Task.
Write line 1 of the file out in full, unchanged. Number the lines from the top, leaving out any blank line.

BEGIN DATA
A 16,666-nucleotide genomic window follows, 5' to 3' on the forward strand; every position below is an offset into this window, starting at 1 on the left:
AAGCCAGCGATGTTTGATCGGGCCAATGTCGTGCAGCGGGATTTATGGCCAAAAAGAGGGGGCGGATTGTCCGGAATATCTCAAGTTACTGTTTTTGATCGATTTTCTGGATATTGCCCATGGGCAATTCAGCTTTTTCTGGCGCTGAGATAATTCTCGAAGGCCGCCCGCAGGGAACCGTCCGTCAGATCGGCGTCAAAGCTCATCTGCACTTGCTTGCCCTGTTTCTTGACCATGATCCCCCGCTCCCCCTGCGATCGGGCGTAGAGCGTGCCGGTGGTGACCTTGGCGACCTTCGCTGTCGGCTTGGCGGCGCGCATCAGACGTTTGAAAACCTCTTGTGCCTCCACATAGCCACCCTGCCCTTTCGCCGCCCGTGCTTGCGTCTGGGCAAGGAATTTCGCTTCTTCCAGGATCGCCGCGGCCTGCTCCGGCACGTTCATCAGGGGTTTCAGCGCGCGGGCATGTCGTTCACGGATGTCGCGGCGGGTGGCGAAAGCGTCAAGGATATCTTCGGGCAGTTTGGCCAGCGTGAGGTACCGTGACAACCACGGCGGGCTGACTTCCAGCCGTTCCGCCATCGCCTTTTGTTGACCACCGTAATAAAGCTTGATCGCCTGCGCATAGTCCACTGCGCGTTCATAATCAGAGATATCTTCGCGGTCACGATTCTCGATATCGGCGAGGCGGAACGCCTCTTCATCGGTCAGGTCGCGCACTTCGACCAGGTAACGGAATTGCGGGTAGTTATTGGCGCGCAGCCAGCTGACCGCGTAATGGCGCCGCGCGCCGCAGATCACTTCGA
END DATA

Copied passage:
A 16,666-nucleotide genomic window follows, 5' to 3' on the forward strand; every position below is an offset into this window, starting at 1 on the left: